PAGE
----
Who? Paul Ridge, 46, public law partner at London firm Bindmans.
Why is he in the news? Advised demonstrators opposed to the criminalisation of squatting who had set up camp outside the office of Mike Freer, the Conservative MP for Finchley and Golders Green.
The protesters claim that squatting arises from homelessness, poverty and the mismanagement of the housing stock. Declaring it illegal solves nothing, but simply makes criminals of the homeless and poor, they argue.
Freer, one of the architects of the law making squatting in empty residential buildings a criminal offence, accidentally emailed protesters, describing them as ‘numbnuts’ and the Metropolitan police’s advice on how to handle the demonstration as ‘daft’.
Freer opted not to go through the courts to remove the protesters, but instead sent in bailiffs early one morning. Ridge said this was a ‘risky strategy’ and that a court order would have been safer.
Thoughts on the case: ‘Mike Freer may not like what happened, but the police behaved entirely properly during this protest. Police are not there to adjudicate between two parties who disagree, but to uphold the law. The key issue here is the right to protest. The police were clearly satisfied that no criminal offence had been committed.’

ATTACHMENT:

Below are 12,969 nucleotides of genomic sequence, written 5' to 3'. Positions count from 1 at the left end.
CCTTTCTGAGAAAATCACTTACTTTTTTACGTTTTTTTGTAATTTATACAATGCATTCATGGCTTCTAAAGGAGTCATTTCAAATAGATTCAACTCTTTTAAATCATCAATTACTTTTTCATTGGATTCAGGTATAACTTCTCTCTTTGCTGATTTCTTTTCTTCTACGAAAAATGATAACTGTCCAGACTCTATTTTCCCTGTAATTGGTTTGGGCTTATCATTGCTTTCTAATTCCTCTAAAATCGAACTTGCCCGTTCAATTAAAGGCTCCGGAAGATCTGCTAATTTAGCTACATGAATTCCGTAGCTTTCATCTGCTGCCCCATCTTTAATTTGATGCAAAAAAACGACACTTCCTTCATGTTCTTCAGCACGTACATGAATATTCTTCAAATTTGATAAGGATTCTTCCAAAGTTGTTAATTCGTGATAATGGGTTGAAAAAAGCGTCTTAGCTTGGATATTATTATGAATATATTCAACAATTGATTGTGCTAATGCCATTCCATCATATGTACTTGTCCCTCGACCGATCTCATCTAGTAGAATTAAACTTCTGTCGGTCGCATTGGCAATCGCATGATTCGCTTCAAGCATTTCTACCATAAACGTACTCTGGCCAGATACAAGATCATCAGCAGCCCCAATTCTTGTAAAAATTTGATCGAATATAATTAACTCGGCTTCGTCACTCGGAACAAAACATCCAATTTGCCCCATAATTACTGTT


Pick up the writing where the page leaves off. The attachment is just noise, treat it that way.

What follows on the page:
Why become a lawyer? ‘I volunteered at the Citizens’ Advice Bureau after university and became involved in a case where the council had cut off an old lady’s hot water for six weeks. We issued a small claim and won.’
Career high: ‘Nine hundred protesters in court singing Give Peace a Chance. We lost, but it was a memorable moment.’
Career low: ‘We used to be able to argue that before legal aid cuts, the law was not solely the preserve of the wealthy. That is no longer the case.’